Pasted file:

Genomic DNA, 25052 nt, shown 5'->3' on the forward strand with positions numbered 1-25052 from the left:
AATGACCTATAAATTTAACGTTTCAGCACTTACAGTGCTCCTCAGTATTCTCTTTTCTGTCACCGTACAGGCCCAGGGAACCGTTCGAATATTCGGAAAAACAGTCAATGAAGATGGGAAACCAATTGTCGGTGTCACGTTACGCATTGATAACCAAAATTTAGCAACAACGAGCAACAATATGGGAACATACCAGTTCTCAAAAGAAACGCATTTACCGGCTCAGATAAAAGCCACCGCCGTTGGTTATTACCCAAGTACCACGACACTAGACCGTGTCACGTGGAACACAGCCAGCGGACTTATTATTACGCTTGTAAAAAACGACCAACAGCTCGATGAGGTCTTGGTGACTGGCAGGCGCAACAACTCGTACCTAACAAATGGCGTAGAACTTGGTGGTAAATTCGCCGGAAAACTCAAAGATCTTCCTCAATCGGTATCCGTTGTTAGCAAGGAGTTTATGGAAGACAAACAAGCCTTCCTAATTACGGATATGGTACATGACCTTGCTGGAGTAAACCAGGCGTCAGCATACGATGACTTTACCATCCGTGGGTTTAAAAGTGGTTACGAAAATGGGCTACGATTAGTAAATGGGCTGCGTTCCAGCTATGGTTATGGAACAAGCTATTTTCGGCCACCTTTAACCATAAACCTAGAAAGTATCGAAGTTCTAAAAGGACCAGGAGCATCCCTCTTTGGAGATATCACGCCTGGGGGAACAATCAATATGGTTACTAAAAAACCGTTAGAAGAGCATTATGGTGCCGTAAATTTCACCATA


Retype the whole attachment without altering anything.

Genomic DNA, 25052 nt, shown 5'->3' on the forward strand with positions numbered 1-25052 from the left:
AATGACCTATAAATTTAACGTTTCAGCACTTACAGTGCTCCTCAGTATTCTCTTTTCTGTCACCGTACAGGCCCAGGGAACCGTTCGAATATTCGGAAAAACAGTCAATGAAGATGGGAAACCAATTGTCGGTGTCACGTTACGCATTGATAACCAAAATTTAGCAACAACGAGCAACAATATGGGAACATACCAGTTCTCAAAAGAAACGCATTTACCGGCTCAGATAAAAGCCACCGCCGTTGGTTATTACCCAAGTACCACGACACTAGACCGTGTCACGTGGAACACAGCCAGCGGACTTATTATTACGCTTGTAAAAAACGACCAACAGCTCGATGAGGTCTTGGTGACTGGCAGGCGCAACAACTCGTACCTAACAAATGGCGTAGAACTTGGTGGTAAATTCGCCGGAAAACTCAAAGATCTTCCTCAATCGGTATCCGTTGTTAGCAAGGAGTTTATGGAAGACAAACAAGCCTTCCTAATTACGGATATGGTACATGACCTTGCTGGAGTAAACCAGGCGTCAGCATACGATGACTTTACCATCCGTGGGTTTAAAAGTGGTTACGAAAATGGGCTACGATTAGTAAATGGGCTGCGTTCCAGCTATGGTTATGGAACAAGCTATTTTCGGCCACCTTTAACCATAAACCTAGAAAGTATCGAAGTTCTAAAAGGACCAGGAGCATCCCTCTTTGGAGATATCACGCCTGGGGGAACAATCAATATGGTTACTAAAAAACCGTTAGAAGAGCATTATGGTGCCGTAAATTTCACCATA